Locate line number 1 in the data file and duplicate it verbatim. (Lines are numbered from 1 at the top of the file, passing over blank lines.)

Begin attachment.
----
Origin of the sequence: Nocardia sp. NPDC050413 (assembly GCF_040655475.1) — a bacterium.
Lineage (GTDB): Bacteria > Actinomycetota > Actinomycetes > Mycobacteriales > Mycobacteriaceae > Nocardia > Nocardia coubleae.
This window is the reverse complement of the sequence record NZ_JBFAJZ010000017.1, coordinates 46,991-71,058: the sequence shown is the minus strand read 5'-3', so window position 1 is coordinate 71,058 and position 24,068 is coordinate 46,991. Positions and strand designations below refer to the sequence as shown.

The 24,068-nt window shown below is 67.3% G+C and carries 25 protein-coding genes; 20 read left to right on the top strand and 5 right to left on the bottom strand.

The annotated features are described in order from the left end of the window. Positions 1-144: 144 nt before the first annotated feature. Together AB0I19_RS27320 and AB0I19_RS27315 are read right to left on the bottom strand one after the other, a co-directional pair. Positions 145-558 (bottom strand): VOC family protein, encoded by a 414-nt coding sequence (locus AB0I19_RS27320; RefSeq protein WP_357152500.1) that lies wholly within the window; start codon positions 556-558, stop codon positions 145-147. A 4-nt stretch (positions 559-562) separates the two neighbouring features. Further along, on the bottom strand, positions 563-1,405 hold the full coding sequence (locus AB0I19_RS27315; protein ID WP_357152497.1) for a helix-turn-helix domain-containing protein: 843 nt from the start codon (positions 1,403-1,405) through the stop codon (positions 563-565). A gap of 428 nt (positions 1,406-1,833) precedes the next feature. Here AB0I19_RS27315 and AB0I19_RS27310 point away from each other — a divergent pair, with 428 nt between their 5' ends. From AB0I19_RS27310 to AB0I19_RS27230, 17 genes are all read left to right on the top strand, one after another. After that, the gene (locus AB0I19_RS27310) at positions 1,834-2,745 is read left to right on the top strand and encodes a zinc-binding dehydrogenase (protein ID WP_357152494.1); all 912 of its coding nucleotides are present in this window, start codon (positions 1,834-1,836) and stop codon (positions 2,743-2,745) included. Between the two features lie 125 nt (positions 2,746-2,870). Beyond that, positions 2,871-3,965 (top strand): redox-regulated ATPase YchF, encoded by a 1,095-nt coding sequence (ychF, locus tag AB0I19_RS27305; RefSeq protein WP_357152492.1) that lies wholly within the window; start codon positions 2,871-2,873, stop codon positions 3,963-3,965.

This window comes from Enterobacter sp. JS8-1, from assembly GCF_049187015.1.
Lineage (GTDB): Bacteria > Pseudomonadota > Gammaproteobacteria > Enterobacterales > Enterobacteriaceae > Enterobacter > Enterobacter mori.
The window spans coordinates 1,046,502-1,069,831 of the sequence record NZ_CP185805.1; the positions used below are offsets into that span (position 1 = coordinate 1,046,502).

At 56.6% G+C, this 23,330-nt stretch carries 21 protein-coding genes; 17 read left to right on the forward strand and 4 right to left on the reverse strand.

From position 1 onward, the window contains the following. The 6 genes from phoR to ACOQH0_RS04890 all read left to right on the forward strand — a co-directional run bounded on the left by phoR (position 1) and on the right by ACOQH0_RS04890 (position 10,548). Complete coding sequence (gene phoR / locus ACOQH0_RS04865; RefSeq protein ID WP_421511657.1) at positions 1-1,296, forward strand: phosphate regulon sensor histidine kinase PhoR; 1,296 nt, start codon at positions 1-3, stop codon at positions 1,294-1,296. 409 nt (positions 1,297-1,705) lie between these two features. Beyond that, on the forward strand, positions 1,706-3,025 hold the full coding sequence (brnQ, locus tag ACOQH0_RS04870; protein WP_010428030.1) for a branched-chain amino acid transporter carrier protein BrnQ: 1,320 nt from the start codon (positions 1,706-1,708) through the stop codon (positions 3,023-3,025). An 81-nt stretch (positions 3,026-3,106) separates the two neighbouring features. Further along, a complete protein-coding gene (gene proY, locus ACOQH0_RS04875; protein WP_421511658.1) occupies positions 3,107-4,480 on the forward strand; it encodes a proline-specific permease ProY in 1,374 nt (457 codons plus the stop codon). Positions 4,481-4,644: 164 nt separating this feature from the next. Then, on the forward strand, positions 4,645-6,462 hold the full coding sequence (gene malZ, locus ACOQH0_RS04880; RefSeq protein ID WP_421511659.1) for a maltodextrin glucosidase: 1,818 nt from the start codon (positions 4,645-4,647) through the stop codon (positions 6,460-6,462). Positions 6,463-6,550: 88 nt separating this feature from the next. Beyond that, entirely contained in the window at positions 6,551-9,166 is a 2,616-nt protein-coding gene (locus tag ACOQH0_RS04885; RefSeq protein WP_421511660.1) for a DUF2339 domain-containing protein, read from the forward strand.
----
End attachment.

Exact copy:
Origin of the sequence: Nocardia sp. NPDC050413 (assembly GCF_040655475.1) — a bacterium.